The Delhi government is not likely to make changes to the rules for nursery admissions in the next academic session, allowing each private school to finalise guidelines on its own, officials in the state education department said on Monday.
The admission schedule for over 1,700 recognised private unaided schools, which offer approximately 1.25 lakh seats in nursery every year, is expected to be issued by early December.
Government officials said the decision not to intervene would avoid potential legal challenges, which have usually followed alterations to guidelines and prolonged the admission process in previous years.
“This time, we want to bring the admission schedule for all private unaided schools at one go. There will be no different guidelines or schedules issued for schools on government land. Schools will decide their own criteria,” a top official in the Delhi education department told Hindustan Times.
In January this year, the Delhi government issued a notification asking 298 top schools built on Delhi Development Authority land to make residential proximity the primary criterion for new admissions.
According to the notification, applicants living within one kilometre of the school would be given preference. If there were seats left, admissions would be given to applicants living between one and three kilometres of the school, and if the seats were still not filled, to students living between three and six kilometres of the school. The guidelines also abolished the management quota in these schools.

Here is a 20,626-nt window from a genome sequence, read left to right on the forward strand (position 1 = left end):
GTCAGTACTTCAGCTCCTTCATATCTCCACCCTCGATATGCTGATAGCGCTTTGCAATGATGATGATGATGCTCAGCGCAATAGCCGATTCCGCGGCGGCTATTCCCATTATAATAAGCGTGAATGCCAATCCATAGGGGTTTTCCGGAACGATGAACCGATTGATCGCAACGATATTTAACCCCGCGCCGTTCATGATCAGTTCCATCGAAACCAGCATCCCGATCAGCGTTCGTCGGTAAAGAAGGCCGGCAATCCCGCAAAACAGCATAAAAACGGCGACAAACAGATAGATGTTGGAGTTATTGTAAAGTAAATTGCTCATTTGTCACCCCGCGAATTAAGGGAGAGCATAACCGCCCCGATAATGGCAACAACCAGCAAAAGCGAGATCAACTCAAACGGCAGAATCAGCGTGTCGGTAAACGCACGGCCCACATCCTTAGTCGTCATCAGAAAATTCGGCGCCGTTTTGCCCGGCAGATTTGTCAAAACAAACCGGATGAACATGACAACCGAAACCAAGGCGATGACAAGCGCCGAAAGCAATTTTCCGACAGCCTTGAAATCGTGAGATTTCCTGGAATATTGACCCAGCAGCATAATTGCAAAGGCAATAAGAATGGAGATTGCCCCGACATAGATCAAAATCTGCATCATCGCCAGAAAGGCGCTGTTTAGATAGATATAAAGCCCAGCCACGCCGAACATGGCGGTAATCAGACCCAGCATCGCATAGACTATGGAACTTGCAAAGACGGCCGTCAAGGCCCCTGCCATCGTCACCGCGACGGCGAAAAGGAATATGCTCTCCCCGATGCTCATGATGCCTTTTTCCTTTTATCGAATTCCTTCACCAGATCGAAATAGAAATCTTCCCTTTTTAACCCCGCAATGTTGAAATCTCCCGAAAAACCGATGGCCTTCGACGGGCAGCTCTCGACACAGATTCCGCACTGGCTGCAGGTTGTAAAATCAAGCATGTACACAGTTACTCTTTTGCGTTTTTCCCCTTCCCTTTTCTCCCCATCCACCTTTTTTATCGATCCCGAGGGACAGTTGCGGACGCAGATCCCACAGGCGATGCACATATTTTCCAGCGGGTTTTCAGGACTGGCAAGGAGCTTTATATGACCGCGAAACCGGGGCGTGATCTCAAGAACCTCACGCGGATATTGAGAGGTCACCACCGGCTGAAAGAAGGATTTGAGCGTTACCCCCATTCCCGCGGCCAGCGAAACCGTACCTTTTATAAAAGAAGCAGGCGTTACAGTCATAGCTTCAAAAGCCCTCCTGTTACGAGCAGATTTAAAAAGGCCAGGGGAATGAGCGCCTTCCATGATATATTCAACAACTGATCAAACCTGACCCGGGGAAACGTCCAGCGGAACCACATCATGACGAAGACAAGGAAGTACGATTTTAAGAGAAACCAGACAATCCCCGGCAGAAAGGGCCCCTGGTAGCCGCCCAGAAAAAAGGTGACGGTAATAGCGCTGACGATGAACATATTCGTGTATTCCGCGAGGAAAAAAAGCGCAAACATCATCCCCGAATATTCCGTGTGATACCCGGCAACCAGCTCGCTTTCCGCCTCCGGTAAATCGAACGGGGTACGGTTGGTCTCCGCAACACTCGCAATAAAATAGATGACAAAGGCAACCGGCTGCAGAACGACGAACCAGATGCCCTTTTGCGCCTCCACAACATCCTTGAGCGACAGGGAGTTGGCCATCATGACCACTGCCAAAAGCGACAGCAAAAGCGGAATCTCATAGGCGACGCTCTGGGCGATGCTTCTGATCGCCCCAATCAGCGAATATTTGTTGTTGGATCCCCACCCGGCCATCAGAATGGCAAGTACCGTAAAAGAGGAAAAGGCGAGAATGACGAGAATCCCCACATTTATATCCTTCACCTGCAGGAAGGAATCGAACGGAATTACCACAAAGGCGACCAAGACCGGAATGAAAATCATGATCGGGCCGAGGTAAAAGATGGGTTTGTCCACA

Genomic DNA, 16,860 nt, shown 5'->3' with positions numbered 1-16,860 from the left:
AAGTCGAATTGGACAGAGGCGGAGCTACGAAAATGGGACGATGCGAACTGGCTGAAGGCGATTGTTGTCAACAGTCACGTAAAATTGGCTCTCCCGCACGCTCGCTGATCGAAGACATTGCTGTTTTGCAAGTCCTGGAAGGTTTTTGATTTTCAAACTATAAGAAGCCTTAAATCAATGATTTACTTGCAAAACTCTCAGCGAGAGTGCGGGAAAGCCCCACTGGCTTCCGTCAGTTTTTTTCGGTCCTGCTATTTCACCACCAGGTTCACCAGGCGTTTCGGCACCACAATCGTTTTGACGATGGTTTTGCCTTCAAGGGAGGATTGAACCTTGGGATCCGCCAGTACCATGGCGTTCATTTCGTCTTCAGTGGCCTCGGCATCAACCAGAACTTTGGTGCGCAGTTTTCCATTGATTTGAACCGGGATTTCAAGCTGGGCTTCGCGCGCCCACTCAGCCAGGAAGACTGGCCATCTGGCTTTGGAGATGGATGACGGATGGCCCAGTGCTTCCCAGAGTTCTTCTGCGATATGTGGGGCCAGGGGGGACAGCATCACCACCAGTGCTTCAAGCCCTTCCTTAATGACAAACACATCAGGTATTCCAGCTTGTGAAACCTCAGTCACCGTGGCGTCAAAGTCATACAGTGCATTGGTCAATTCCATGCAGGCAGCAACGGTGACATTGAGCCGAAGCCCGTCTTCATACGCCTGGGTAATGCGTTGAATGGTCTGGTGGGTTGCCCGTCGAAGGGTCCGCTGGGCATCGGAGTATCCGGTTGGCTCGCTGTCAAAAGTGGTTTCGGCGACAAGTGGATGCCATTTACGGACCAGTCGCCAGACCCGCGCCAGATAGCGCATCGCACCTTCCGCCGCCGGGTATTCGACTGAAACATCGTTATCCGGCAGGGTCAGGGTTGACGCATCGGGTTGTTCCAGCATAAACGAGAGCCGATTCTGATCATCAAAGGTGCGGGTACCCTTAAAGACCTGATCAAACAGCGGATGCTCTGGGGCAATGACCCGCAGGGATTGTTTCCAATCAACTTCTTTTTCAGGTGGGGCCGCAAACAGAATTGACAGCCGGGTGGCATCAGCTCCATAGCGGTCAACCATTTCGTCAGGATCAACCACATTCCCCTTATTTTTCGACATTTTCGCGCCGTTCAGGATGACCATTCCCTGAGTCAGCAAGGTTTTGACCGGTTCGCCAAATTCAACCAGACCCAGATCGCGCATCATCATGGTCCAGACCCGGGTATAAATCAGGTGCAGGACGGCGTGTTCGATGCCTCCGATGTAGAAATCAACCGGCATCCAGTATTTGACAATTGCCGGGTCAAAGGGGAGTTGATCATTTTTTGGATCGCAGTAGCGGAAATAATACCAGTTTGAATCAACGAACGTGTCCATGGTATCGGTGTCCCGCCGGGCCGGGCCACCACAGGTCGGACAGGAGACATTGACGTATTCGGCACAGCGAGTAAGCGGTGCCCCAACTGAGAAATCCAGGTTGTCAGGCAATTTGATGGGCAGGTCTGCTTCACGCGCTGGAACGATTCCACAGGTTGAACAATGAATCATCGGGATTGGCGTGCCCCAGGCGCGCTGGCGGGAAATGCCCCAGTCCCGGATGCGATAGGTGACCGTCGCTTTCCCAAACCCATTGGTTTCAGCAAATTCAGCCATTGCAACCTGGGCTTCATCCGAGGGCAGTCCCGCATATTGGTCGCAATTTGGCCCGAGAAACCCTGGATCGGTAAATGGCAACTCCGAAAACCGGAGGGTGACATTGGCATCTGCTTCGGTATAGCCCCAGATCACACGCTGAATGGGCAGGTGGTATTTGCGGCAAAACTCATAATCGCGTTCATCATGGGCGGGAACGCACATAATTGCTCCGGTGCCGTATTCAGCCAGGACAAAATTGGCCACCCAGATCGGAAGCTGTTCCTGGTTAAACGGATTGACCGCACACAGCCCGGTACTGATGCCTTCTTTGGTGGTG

The notification was immediately challenged by the association for private schools on the grounds that it violated their autonomy. The Delhi high court ordered a stay, but the confusion lingered for weeks. The application process, which was to finish in January, was finally completed in mid-February.
The case is still in court and the next date of hearing has been set for January 16, 2018.
The high court also told the government to make any changes in the guidelines for the next session at least three months before admissions were schedule to begin. That deadline has passed.
When told that the government was not likely to intervene this year, SK Bhattacharya, president of the Action Committee for Unaided Recognised Private School, said his body would welcome the move.
“The government needs to keep a balance between autonomy of private schools and transparency. If this is happening, it will ensure parents don’t face any confusion due to last minute changes.”
As things stand, residential proximity to the school carries the highest weight for new admissions to most institutions. The radius, however, varies from school to school. Other criteria include preference for girls, for candidates who have siblings in the same school, for children of alumni, and for students with a single parent. A total of 100 points are divided between these criteria in different proportions.
A Delhi government official said that the education department would meet over the next two days to finalise the admission schedule.
Even if no changes are made to guidelines, the official stressed, all schools will have to abide by an earlier government order that abolished 51 admission criteria considered “discriminatory”. These included oral tests, interviews, achievements of parents, non-smoking parents, and vegetarian parents.